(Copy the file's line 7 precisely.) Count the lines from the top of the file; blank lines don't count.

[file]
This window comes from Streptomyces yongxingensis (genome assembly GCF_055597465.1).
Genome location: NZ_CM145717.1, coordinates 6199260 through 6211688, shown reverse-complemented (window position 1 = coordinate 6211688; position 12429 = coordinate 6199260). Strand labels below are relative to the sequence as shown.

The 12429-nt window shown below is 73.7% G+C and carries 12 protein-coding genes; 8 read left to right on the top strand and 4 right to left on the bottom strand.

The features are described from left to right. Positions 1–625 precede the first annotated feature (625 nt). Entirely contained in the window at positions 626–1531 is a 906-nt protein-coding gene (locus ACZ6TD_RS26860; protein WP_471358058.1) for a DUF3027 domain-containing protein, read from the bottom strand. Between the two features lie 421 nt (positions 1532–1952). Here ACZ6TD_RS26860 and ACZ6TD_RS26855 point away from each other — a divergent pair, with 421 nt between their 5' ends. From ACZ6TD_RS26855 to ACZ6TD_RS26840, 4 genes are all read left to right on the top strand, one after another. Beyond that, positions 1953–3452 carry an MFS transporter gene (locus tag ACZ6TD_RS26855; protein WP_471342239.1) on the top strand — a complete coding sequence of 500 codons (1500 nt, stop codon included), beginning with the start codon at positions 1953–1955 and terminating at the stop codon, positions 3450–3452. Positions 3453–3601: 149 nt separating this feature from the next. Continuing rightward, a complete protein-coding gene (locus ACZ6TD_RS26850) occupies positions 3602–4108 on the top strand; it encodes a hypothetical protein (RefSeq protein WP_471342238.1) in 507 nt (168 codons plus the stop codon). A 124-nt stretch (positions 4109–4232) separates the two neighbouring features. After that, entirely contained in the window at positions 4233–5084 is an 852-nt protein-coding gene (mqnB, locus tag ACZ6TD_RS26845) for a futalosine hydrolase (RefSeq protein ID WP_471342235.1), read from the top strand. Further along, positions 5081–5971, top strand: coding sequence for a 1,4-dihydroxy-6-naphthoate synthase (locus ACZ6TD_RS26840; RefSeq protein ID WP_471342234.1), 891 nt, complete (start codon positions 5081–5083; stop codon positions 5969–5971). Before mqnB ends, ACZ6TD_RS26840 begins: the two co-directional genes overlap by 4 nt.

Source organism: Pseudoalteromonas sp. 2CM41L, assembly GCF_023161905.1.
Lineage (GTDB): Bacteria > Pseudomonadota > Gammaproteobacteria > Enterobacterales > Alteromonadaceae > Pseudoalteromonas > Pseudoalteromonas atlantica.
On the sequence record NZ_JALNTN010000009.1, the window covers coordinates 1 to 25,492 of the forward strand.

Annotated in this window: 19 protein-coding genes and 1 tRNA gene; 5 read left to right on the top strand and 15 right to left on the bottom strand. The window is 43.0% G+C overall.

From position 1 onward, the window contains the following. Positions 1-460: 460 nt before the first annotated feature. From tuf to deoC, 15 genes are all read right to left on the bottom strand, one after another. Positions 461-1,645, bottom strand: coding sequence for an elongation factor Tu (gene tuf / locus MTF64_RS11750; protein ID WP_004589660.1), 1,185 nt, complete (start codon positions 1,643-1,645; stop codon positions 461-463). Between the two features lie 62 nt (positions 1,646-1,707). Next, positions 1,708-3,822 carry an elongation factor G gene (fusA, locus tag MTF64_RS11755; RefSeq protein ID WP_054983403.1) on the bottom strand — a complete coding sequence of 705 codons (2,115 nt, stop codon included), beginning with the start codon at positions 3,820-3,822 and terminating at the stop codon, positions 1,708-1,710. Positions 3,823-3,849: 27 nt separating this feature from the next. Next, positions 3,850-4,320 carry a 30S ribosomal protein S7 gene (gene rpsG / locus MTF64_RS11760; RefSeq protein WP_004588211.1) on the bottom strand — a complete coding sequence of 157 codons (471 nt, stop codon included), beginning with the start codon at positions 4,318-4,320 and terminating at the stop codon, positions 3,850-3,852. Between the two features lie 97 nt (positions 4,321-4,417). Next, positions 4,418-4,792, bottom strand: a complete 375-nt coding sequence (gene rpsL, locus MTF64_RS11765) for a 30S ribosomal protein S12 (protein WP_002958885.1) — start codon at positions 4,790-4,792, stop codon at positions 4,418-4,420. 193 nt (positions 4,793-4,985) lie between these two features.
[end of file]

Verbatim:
On the sequence record NZ_JALNTN010000009.1, the window covers coordinates 1 to 25,492 of the forward strand.